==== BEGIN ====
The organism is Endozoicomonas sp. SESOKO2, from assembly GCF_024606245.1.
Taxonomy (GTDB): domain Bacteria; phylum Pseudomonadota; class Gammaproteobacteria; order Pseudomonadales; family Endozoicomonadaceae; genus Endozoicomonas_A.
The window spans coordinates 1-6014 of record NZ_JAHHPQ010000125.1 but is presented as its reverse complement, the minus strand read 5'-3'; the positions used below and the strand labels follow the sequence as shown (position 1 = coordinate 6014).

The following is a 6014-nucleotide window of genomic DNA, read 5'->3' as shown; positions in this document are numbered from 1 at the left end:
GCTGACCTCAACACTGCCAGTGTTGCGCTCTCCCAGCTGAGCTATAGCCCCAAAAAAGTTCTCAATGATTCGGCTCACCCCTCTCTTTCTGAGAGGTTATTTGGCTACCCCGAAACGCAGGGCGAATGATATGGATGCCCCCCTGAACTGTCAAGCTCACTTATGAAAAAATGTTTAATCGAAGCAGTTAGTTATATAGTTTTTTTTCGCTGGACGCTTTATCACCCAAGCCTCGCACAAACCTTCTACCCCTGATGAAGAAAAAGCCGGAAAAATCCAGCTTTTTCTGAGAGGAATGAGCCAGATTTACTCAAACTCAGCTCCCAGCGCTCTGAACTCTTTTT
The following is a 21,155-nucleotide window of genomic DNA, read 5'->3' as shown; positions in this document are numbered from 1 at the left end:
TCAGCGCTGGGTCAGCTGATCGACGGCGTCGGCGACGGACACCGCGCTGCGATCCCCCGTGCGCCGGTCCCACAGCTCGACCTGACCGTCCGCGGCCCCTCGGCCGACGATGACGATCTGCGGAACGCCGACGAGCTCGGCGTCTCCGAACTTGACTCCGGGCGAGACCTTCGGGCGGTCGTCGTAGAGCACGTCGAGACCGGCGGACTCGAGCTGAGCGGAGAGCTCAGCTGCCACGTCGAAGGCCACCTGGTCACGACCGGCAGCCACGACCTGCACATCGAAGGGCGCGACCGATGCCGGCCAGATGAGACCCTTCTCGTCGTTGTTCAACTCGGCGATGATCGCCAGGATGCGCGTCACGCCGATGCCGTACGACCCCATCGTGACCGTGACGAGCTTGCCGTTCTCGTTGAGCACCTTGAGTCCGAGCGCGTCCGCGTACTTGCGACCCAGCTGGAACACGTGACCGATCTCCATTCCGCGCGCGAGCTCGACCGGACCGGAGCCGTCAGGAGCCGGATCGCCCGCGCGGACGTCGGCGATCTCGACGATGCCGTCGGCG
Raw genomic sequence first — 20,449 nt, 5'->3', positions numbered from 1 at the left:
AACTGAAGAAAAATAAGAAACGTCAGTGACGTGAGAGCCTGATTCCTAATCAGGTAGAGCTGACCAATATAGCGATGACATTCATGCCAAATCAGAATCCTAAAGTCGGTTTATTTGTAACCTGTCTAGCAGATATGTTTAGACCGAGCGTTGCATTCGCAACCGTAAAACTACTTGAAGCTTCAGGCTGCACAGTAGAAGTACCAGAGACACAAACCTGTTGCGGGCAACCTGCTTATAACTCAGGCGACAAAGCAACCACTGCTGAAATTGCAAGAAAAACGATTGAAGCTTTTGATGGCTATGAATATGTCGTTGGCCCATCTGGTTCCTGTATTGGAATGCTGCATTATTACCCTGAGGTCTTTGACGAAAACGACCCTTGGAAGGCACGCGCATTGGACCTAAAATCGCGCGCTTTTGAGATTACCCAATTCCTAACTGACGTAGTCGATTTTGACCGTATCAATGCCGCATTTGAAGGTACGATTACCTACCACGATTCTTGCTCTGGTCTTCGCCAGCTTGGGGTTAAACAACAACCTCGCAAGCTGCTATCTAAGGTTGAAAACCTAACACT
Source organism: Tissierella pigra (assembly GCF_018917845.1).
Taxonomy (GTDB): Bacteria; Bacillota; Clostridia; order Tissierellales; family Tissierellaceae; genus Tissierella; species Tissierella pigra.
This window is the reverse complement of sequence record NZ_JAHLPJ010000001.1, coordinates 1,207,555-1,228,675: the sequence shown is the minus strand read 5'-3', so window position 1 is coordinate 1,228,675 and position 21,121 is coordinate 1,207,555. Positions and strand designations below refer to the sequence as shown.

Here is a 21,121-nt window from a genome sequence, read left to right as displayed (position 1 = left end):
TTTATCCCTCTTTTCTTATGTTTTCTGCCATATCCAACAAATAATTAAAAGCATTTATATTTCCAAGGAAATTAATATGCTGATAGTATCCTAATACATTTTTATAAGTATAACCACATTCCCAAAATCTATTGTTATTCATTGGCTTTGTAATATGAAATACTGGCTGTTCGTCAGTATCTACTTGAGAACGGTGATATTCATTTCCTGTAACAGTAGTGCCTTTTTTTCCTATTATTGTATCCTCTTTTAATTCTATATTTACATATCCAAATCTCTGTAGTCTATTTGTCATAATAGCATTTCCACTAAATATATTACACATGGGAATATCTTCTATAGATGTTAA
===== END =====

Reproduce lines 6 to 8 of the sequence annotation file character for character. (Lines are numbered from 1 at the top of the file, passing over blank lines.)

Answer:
The following is a 21,155-nucleotide window of genomic DNA, read 5'->3' as shown; positions in this document are numbered from 1 at the left end:
TCAGCGCTGGGTCAGCTGATCGACGGCGTCGGCGACGGACACCGCGCTGCGATCCCCCGTGCGCCGGTCCCACAGCTCGACCTGACCGTCCGCGGCCCCTCGGCCGACGATGACGATCTGCGGAACGCCGACGAGCTCGGCGTCTCCGAACTTGACTCCGGGCGAGACCTTCGGGCGGTCGTCGTAGAGCACGTCGAGACCGGCGGACTCGAGCTGAGCGGAGAGCTCAGCTGCCACGTCGAAGGCCACCTGGTCACGACCGGCAGCCACGACCTGCACATCGAAGGGCGCGACCGATGCCGGCCAGATGAGACCCTTCTCGTCGTTGTTCAACTCGGCGATGATCGCCAGGATGCGCGTCACGCCGATGCCGTACGACCCCATCGTGACCGTGACGAGCTTGCCGTTCTCGTTGAGCACCTTGAGTCCGAGCGCGTCCGCGTACTTGCGACCCAGCTGGAACACGTGACCGATCTCCATTCCGCGCGCGAGCTCGACCGGACCGGAGCCGTCAGGAGCCGGATCGCCCGCGCGGACGTCGGCGATCTCGACGATGCCGTCGGCG
Raw genomic sequence first — 20,449 nt, 5'->3', positions numbered from 1 at the left: